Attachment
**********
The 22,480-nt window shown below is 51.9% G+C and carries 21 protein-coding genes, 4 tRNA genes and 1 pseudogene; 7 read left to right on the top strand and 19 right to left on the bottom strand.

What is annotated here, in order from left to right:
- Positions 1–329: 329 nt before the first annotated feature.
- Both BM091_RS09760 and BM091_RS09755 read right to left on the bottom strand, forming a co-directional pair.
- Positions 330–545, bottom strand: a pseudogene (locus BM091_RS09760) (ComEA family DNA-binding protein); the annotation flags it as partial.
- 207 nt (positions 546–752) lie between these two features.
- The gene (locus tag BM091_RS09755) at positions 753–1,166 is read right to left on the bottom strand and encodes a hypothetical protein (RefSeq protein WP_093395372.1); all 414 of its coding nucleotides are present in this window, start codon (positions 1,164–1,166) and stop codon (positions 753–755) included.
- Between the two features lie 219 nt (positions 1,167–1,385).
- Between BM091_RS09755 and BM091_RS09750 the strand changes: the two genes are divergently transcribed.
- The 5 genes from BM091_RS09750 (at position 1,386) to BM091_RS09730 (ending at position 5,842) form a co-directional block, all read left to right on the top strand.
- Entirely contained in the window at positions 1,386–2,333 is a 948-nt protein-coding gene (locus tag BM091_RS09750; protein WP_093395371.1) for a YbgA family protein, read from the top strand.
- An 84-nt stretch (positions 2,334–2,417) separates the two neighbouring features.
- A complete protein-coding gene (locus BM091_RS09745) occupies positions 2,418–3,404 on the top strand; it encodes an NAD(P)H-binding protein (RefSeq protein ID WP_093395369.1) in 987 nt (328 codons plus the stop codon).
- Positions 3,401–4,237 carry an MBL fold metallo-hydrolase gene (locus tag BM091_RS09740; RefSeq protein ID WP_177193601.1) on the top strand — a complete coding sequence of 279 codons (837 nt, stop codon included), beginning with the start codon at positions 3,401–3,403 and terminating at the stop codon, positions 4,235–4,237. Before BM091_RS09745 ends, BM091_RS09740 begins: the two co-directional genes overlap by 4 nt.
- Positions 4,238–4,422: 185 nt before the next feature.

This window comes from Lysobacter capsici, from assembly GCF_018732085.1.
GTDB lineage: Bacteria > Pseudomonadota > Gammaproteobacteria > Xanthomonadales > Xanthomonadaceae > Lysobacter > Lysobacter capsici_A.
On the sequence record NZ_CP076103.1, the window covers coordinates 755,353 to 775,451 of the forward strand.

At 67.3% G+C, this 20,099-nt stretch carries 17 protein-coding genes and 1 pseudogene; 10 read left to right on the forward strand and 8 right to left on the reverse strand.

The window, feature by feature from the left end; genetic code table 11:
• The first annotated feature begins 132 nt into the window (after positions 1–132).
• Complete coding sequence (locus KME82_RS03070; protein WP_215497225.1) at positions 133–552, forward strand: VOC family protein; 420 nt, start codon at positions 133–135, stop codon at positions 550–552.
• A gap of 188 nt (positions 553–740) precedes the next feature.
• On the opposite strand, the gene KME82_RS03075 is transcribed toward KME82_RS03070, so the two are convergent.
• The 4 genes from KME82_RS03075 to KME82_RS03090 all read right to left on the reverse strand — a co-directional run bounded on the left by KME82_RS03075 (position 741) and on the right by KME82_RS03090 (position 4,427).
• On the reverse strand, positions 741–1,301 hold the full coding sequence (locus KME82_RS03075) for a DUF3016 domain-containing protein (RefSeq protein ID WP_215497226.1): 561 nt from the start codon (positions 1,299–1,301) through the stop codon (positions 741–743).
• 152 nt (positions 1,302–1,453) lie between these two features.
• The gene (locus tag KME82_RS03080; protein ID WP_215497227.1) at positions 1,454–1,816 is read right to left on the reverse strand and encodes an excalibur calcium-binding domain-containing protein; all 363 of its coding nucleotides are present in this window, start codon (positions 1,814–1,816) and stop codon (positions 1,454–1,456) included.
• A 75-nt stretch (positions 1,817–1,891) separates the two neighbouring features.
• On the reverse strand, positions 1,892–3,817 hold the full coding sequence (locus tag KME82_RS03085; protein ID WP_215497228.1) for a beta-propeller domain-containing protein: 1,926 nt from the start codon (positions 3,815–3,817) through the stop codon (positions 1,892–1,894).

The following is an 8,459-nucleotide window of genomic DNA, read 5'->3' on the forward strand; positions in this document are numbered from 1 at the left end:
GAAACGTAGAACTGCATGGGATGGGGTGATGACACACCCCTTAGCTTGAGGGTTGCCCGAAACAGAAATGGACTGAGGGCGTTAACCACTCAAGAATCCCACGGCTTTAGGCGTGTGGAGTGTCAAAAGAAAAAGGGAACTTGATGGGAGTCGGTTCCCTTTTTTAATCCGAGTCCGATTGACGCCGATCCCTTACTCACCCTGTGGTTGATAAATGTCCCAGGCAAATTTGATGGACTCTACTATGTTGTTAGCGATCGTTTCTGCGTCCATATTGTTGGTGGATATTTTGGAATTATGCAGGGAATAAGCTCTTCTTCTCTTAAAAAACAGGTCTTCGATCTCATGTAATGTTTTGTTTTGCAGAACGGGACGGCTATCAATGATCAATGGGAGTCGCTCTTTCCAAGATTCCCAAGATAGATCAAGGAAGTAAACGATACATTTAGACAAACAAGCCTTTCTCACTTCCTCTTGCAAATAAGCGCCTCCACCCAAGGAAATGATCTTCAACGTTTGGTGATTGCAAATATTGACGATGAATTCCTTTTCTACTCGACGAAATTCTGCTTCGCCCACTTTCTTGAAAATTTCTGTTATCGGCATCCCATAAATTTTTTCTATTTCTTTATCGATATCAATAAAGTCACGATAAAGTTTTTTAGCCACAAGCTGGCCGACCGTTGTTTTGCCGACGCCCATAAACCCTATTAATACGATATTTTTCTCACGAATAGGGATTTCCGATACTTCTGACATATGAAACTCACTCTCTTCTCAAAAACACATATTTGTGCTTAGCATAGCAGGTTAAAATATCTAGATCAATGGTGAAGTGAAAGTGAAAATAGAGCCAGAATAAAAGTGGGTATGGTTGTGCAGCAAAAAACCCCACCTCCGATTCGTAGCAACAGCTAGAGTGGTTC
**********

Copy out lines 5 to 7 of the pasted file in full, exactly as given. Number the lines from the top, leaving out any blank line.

- Positions 330–545, bottom strand: a pseudogene (locus BM091_RS09760) (ComEA family DNA-binding protein); the annotation flags it as partial.
- 207 nt (positions 546–752) lie between these two features.
- The gene (locus tag BM091_RS09755) at positions 753–1,166 is read right to left on the bottom strand and encodes a hypothetical protein (RefSeq protein WP_093395372.1); all 414 of its coding nucleotides are present in this window, start codon (positions 1,164–1,166) and stop codon (positions 753–755) included.